Major League Baseball can certainly monitor, and make sure that clubs are interviewing African-Americans for their GM and managerial job openings, but can’t tell owners who to hire. The league can lobby the NCAA to increase baseball scholarships, but are powerless to enact a change. They can recommend, and do their best to persuade, but can’t tell national advertisers who to be their national spokesmen.
Baseball, in the meantime, is doing what it can to help assure there are no more excuses for the lack of African-American players and executives, by making sure the pipeline keeps flowing.
Commissioner Rob Manfred and Renee Tirado, vice president and chief diversity and inclusion officer, visited Howard University, one of the country's top HBCU schools (Historically black colleges and universities) in February to help recruit African-American executive candidates. Manfred was the first active sports commissioner, Tirado said, to visit an HBCU.
“We do have a legacy, a lot of history in the game, and great stories that still resonate,’’ Tirado said. “We have to do a better job sharing those stories and the relationships that we have. The world has changed, the landscape has changed, and we’ve revamped up things quite a bit.
“It’s just like when we went to Howard, we want to show the community how committed we are, and that baseball wants you in our front office. I’m very, very optimistic.’’
The pipeline of African-American players to the major leagues hardly is overflowing, but baseball is encouraged that 28 of the 68 players are 26 years old or younger. Baseball had 44 African-American players drafted in the first round over the last seven years, including at least one player from the Reviving Baseball in Inner Cities program selected among the top five picks in the last three drafts.
“There’s a lot of work to be done, but we’re seeing a lot of change at the grass-roots level’’ said Tony Reagins, Los Angeles Angels executive vice president of baseball, who when appointed the club's general manager in 2007, was just the league's fourth-ever African-American GM. “We’re getting there. We’re moving in the right direction. We’re becoming more culturally relevant.
“I think what we’re seeing now is more a celebration of the game, an energy, the uniqueness of the game. You don’t see the celebration of a bat-flip in any other sport.’’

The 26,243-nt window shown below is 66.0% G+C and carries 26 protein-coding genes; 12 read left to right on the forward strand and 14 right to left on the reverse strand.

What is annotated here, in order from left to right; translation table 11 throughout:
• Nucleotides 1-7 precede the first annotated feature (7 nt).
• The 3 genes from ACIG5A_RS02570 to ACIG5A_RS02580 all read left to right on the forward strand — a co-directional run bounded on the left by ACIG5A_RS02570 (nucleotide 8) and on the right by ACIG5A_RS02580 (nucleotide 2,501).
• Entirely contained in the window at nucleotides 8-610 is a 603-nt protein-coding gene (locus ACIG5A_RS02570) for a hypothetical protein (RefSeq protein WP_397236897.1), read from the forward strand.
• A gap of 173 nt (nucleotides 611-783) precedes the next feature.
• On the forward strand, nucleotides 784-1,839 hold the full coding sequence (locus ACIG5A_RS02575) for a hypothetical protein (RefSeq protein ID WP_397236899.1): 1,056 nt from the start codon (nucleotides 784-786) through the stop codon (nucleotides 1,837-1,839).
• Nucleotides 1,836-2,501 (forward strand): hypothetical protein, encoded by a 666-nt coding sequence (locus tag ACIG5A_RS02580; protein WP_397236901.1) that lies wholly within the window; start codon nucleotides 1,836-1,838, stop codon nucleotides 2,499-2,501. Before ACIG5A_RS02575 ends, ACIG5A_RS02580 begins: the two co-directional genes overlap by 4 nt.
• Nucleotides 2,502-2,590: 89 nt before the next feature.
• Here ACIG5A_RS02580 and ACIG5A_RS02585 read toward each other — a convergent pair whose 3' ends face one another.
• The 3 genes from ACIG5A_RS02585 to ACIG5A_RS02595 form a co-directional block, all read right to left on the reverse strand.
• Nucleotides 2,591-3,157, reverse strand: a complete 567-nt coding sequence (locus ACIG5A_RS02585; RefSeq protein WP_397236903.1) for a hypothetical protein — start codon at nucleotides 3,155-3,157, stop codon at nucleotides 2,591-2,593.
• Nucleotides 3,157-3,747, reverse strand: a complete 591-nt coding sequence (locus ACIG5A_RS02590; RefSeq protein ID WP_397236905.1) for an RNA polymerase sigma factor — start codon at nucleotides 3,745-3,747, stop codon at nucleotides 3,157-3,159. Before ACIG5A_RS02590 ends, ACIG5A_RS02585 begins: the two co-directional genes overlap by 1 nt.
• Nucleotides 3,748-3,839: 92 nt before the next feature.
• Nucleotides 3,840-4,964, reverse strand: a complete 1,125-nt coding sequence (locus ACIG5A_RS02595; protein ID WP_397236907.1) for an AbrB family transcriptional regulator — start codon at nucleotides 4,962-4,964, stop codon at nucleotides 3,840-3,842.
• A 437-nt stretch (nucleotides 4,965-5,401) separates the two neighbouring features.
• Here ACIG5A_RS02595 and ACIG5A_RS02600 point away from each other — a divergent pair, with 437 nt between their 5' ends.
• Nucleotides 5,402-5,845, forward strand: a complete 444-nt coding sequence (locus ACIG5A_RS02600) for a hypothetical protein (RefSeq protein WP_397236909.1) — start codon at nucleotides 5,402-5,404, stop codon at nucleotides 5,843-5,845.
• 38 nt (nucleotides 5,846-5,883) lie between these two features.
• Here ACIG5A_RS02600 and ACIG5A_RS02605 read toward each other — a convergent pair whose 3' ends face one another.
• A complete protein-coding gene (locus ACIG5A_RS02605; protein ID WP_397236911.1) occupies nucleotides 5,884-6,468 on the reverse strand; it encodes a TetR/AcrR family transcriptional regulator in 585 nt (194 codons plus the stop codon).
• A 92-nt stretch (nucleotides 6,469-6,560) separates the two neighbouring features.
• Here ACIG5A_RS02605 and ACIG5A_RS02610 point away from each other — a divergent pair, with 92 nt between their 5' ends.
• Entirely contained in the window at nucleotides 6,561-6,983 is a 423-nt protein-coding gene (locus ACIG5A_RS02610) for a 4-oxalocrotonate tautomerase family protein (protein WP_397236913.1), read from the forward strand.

This is where McHugh, senior vice president of marketing and advertising, are trying to make the most dramatic change to the sport’s conservative image. Griffey remembers the days of being chastised for wearing his baseball cap on backwards. These days, the “Let the Kids Play’’ campaign is telling everyone that baseball now not only accepts, but even embraces, bat flips high into the sky, dancing to first base on a home run, or jumping off the mound after a strikeout.
“We want to show the world the energetic and diverse intensity and passion to the game,’’ McHugh said. “That emotion resonates with culture and music and art and passion.
“We want to encourage players to express themselves on and off the field. We definitely think that when kids see the players’ emotions and joy they have in the game, it will help attract young people to play and consume the sport.’’
Undoubtedly, it would have been a huge boon to baseball’s marketing if Murray had chosen to play for the Athletics instead of opting for the NFL draft. McHugh even joined the Athletics’ front office in January to meet with Murray in hopes of persuading him to play baseball, only for him to announce a month later he was going to the NFL.
“We talked a lot about the culture impact he could have as aspiring young athletes follow in his footsteps,’’ McHugh said. “He could have been the voice and face of baseball participation, particularly in the African-American community. It would have been nice to have him in a major-league uniform, but baseball will always be part of the conversation with him.’’
There will be more Kyler Murrays that come along, two-sport stars who ultimately choose baseball, or three-sport stars like Dave Winfield who became a Hall of Fame baseball player, or even players like Jackson and Deion Sanders that played baseball and football simultaneously.
Baseball still isn’t offering any shortcuts to avoid those 14-hour bus rides and Red Roof Inn stays in the minor leagues. Those first-round signing bonuses don’t guarantee a day in the big leagues. Yet, if nothing else, Griffey says, perhaps a reminder that baseball can only be fun, but even encouraged to express your joy, could lead to a return of the best athletes, no matter what their skin color, once playing the game of baseball.
“You look at 40 years ago when Magic Johnson played, seeing him have such a good time, and laughing, and was such a great ambassador to the NBA. “We need guys like that to be ambassadors to the game of baseball. We need to have some of these personalities come out for people to be excited about.
“It’s like nobody wanted to play golf until Tiger [Woods] made it cool. Nobody wanted to be a defensive back until you saw Prime [Deion Sanders]. Nobody wanted to run back kicks until you saw Billy 'White Shoes’' Johnson.
“Well, we can’t do the Billy 'White Shoes' Johnson dance every time you rob someone of a homer, or bat-flip every time you hit a homer, but we can do definitely things to get the younger people involved.
“At this point, we have no choice.’’